Situated in Kentucky‘s bustling city of Louisville, the Waverly Hills Sanatorium has become known as one of the most haunted buildings in America and was at one point considered the most haunted place on earth. Tours of the grounds, including sleep-over tours and a Halloween special are offered, which you can book here.
Waverly Hills opened in 1910 as a tuberculosis hospital during the ”White Plague” to house 40 patients back in a time when no cure existed. The hospital expanded over the years, increasing to a capacity of 400 patients and was considered the most advanced tuberculosis sanatorium in the country.
In a search for a cure, questionable experiments were conducted, including patients’ lungs being exposed to UV light in an attempt to stop the spread of the bacteria. Balloons were surgically inserted into the lungs and then inflated to try and expand the lungs. Ribs and muscles were surgically removed to allow the lungs to expand and accept more oxygen, but most didn’t survive the operation. With fresh air also being considered a possible cure, patients were put outside, despite the season. There are even photos of patients covered in snow.
Those who succumbed to illness or experiments had their bodies disposed off through what was called the ”body chute”. This enclosed tunnel used a motorized system to secretly lower bodies to the railroad at the bottom of the hill so the corpses could be loaded onto trains. This was done so patients wouldn’t know how many people were dying as the doctors believed the patients’ mental health was as important as their physical.
Waverly Hills Sanatorium’s death toll is exaggerated to claim 50,000-60,000 deaths and some website even claim numbers exceeding 145,000, but according to medical records dating back to 1911, the number of deaths was said to be just over 5,000, which is still a hefty number for a single location.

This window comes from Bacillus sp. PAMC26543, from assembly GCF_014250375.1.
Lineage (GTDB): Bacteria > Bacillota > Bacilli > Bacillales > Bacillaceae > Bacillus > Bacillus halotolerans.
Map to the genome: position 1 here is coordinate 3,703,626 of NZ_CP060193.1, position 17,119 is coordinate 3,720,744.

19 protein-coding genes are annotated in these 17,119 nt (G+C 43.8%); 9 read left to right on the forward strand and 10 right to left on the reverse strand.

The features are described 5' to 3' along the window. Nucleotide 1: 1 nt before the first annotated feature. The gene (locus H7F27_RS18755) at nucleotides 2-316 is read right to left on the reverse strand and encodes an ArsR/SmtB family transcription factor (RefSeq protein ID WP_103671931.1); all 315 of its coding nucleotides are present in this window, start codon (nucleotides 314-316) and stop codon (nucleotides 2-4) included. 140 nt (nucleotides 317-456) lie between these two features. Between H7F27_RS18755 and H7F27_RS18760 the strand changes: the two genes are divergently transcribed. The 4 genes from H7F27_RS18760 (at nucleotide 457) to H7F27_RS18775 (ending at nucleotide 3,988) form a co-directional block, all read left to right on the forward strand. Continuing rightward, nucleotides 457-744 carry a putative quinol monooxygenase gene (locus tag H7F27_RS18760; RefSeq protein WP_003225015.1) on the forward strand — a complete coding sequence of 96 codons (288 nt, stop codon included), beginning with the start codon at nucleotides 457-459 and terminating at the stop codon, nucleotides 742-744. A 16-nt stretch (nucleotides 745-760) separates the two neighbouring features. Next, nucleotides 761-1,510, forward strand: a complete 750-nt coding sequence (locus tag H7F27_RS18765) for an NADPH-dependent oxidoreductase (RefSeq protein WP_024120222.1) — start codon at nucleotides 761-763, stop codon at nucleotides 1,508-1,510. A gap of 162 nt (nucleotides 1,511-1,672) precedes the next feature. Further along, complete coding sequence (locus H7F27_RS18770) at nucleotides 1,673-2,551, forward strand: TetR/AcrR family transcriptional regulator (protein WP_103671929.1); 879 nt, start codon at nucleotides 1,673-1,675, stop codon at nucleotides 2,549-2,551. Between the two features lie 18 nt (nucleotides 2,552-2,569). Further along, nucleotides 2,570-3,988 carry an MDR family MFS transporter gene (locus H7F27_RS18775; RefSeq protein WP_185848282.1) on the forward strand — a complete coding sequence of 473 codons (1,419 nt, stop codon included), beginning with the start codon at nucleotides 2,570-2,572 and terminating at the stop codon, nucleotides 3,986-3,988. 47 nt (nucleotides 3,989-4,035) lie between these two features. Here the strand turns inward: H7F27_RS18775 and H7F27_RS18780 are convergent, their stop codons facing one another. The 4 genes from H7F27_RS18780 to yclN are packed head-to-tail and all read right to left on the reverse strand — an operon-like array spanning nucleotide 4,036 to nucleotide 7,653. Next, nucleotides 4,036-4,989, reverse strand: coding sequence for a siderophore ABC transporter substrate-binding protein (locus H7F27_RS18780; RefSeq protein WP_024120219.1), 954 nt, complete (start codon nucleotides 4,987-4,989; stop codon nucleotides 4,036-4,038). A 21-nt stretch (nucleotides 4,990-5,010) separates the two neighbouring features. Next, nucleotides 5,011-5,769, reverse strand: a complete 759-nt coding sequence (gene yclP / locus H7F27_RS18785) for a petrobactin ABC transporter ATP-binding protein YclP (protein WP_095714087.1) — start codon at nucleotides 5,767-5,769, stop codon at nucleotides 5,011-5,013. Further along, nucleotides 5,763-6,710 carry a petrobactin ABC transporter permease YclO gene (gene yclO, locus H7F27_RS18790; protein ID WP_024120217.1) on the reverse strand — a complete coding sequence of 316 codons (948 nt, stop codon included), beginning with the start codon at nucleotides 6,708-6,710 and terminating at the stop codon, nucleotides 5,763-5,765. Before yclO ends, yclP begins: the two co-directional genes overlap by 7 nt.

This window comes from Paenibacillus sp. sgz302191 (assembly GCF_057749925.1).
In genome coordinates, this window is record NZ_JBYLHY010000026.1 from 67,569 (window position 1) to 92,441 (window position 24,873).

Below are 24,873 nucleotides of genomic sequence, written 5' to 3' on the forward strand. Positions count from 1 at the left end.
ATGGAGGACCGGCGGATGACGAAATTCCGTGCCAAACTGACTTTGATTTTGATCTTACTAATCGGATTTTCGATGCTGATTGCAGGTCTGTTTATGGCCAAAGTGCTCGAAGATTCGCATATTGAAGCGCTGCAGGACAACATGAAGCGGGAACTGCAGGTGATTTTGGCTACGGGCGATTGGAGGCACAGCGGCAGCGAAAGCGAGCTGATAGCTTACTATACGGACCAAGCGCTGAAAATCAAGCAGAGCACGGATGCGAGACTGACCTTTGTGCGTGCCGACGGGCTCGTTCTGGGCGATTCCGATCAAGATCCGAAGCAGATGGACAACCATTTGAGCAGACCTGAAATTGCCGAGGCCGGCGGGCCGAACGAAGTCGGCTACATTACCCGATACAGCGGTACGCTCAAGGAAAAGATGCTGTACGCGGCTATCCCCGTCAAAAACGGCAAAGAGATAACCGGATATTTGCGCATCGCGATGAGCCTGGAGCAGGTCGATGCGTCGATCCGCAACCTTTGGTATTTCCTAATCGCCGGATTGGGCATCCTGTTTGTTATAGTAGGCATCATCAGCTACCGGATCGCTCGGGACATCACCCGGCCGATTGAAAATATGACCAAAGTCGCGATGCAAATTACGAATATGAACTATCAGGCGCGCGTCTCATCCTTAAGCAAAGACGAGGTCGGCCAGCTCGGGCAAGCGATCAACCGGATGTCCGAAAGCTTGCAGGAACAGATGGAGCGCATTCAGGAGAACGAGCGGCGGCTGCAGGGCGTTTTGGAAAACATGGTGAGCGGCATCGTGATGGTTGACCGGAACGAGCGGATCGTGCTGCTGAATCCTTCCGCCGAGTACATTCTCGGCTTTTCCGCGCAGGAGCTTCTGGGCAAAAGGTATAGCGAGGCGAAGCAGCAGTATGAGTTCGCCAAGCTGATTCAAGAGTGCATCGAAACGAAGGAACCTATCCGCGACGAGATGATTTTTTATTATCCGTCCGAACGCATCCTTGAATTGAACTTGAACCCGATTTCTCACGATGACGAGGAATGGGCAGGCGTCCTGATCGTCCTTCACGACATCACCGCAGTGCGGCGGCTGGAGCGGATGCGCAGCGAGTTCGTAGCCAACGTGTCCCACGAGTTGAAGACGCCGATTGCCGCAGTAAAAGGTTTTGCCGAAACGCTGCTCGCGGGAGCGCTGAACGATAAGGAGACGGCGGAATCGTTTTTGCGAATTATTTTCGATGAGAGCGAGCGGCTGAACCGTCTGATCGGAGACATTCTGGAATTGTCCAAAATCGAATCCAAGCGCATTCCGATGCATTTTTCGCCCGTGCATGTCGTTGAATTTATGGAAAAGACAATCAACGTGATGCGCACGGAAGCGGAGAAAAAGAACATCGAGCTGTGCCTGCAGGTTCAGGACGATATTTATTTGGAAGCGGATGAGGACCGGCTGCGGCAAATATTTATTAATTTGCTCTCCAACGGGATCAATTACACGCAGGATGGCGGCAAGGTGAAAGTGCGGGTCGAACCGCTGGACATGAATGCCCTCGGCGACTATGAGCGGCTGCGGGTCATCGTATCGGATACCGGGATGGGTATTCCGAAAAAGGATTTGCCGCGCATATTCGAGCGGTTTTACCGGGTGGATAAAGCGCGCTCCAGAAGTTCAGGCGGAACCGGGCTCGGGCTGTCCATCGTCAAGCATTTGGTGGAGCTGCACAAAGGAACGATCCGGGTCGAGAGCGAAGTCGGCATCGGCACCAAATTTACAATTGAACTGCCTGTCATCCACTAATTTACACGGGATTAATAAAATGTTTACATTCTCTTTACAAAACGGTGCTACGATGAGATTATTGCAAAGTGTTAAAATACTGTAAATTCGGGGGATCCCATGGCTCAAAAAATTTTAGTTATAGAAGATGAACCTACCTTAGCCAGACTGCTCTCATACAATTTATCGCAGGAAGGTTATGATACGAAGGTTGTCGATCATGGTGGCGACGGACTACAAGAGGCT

The hospital closed in 1961 due to the development of streptomycin, an anti-biotic that lowered the need for such a hospital.
In 1962, the building was re-opened as Woodhaven Geriatrics Sanitarium to house older residents which gained similar mistreatment including electric shock therapy and poor conditions due to lack of funding, leading the sanatorium to be closed indefinitely in 1982.
Following the shut down of Waverly Hills, it became a place for homeless people looking for shelter, thrill-seekers, explorers and vandals. The building is barely still recognizable due to vandalism and the decay over time. It quickly became known as the local haunted house.
Ghost stories started to circulate and the paranormal community began to hear of all the resident ghosts that supposedly lived there including the ghost of a little girl who would run up and down the third floor solarium, a man in a white coat in the kitchen, a little boy playing with a leather ball, a woman with bleeding wrists and a hearse that appeared at the back of the sanatorium to drop off coffins.
More reports poured in with visitors experiencing slamming doors, lights in the windows of a power-less building, strange sounds, cries, screams and footsteps in empty rooms. The fifth floor has gained much attention with Room 502 being said to have a lot of activity and even unverified claims of people jumping to their deaths from said room.
More dark events took place in Room 502 including a pregnant nurse hanging herself and another nurse who was stationed in 502 jumping from the roof to her death. With many ghost hunters and explorers capturing pictures and video footage from inside the dark murky sanatorium and the rich history of illness, death and sinister experiments, it’s no wonder Waverly Hills has become known as one of the most haunted places on earth.
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